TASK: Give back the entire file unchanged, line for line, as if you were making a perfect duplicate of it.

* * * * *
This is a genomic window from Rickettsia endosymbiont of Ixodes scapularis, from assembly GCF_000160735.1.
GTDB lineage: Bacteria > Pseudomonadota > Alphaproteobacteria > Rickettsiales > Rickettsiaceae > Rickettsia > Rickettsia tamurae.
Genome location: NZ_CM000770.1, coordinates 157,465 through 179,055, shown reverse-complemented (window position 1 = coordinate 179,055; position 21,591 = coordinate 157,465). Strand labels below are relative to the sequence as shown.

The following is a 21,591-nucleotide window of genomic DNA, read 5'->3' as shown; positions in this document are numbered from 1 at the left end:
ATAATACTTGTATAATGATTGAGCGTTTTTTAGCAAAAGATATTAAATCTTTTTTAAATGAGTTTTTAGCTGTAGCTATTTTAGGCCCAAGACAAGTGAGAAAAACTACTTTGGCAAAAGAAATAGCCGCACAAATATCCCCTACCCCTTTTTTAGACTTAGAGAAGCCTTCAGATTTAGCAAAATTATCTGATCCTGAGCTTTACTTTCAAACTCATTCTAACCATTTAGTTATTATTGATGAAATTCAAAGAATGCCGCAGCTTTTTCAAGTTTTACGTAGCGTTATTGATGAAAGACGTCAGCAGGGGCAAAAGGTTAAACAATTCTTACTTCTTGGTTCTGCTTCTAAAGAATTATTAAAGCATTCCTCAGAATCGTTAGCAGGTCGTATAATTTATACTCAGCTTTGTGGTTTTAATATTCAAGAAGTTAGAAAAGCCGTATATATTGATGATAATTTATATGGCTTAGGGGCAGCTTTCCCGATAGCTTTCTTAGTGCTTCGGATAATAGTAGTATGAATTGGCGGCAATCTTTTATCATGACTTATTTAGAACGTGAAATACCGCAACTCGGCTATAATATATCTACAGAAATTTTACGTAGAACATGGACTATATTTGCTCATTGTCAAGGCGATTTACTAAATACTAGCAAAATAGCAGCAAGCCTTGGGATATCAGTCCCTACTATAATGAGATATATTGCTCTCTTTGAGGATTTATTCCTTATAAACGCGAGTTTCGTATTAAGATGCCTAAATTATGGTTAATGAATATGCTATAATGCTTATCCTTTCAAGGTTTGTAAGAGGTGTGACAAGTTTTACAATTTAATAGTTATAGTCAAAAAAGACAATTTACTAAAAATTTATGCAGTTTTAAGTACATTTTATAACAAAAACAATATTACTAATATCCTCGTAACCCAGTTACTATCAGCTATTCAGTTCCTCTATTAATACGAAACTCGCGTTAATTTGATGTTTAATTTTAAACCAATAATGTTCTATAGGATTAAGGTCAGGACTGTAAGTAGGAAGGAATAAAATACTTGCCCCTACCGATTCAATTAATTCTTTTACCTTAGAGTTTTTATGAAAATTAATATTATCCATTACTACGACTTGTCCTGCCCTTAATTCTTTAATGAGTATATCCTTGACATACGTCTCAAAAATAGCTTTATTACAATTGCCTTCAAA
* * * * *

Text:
This is a genomic window from Rickettsia endosymbiont of Ixodes scapularis, from assembly GCF_000160735.1.
GTDB lineage: Bacteria > Pseudomonadota > Alphaproteobacteria > Rickettsiales > Rickettsiaceae > Rickettsia > Rickettsia tamurae.
Genome location: NZ_CM000770.1, coordinates 157,465 through 179,055, shown reverse-complemented (window position 1 = coordinate 179,055; position 21,591 = coordinate 157,465). Strand labels below are relative to the sequence as shown.

The following is a 21,591-nucleotide window of genomic DNA, read 5'->3' as shown; positions in this document are numbered from 1 at the left end:
ATAATACTTGTATAATGATTGAGCGTTTTTTAGCAAAAGATATTAAATCTTTTTTAAATGAGTTTTTAGCTGTAGCTATTTTAGGCCCAAGACAAGTGAGAAAAACTACTTTGGCAAAAGAAATAGCCGCACAAATATCCCCTACCCCTTTTTTAGACTTAGAGAAGCCTTCAGATTTAGCAAAATTATCTGATCCTGAGCTTTACTTTCAAACTCATTCTAACCATTTAGTTATTATTGATGAAATTCAAAGAATGCCGCAGCTTTTTCAAGTTTTACGTAGCGTTATTGATGAAAGACGTCAGCAGGGGCAAAAGGTTAAACAATTCTTACTTCTTGGTTCTGCTTCTAAAGAATTATTAAAGCATTCCTCAGAATCGTTAGCAGGTCGTATAATTTATACTCAGCTTTGTGGTTTTAATATTCAAGAAGTTAGAAAAGCCGTATATATTGATGATAATTTATATGGCTTAGGGGCAGCTTTCCCGATAGCTTTCTTAGTGCTTCGGATAATAGTAGTATGAATTGGCGGCAATCTTTTATCATGACTTATTTAGAACGTGAAATACCGCAACTCGGCTATAATATATCTACAGAAATTTTACGTAGAACATGGACTATATTTGCTCATTGTCAAGGCGATTTACTAAATACTAGCAAAATAGCAGCAAGCCTTGGGATATCAGTCCCTACTATAATGAGATATATTGCTCTCTTTGAGGATTTATTCCTTATAAACGCGAGTTTCGTATTAAGATGCCTAAATTATGGTTAATGAATATGCTATAATGCTTATCCTTTCAAGGTTTGTAAGAGGTGTGACAAGTTTTACAATTTAATAGTTATAGTCAAAAAAGACAATTTACTAAAAATTTATGCAGTTTTAAGTACATTTTATAACAAAAACAATATTACTAATATCCTCGTAACCCAGTTACTATCAGCTATTCAGTTCCTCTATTAATACGAAACTCGCGTTAATTTGATGTTTAATTTTAAACCAATAATGTTCTATAGGATTAAGGTCAGGACTGTAAGTAGGAAGGAATAAAATACTTGCCCCTACCGATTCAATTAATTCTTTTACCTTAGAGTTTTTATGAAAATTAATATTATCCATTACTACGACTTGTCCTGCCCTTAATTCTTTAATGAGTATATCCTTGACATACGTCTCAAAAATAGCTTTATTACAATTGCCTTCAAA